US District Judge Charles Breyer today sentenced Ed Rosenthal to one day in prison on each of three counts, stemming from his conviction earlier this year of supplying medical marijuana under license of the city of Oakland. Breyer also fined him $1,000 and then freed him.
Rosenthal could have gone to prison for up to twenty years. His family and supporters went to US District Court in San Francisco this morning with a best case scenario that Rosenthal would get a medium term sentence and then be freed pending appeal. The one-day sentence was unexpected and shows the political effect of the popular uproar after Rosenthal’s conviction and after six of the jurors publicly apologized to Rosenthal for voting for his conviction after Breyer had prevented them from hearing the full background of the case.
As a member of the liberal elite (and brother of US Supreme Court Justice Steven Breyer) Charles Breyer had no particular appetite for intense public opprobrium. Having ensured Rosenthal’s conviction he now walks him and hands the future of California’s medical marijuana law to the US Ninth Circuit, which is already considering the issue.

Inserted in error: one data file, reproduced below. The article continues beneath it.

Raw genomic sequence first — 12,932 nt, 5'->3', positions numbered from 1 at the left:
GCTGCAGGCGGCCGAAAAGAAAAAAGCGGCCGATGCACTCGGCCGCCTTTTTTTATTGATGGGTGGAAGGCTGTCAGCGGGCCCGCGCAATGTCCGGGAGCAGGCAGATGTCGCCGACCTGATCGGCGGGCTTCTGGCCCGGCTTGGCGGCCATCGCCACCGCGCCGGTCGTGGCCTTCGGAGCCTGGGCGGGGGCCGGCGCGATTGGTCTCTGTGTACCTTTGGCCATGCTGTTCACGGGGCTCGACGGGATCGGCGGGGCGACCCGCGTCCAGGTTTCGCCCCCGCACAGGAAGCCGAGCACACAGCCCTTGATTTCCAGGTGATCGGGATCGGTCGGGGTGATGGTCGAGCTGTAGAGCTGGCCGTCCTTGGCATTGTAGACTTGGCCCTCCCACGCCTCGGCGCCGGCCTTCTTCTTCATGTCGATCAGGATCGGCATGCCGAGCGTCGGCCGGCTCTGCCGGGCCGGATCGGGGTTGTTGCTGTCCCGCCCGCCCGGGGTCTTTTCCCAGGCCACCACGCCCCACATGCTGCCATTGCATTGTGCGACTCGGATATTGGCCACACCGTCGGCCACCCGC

Breyer will now be applauded for magnanimity, but the federal onslaught on medical marijuana providers without the public reputation of Rosenthal continues. There are plenty of people in prison for far, far longer than a day.
Rosenthal’s appeal will presumably go forward, as part of the fight for states’ rights and the legitimacy of California’s prop 215, which legalized medical marijuana back in 1996. It’s a huge relief for Rosenthal and his family, and CounterPunch is delighted he doesn’t face a stretch in state prison, but we’re only in the foothills of a long-term political struggle.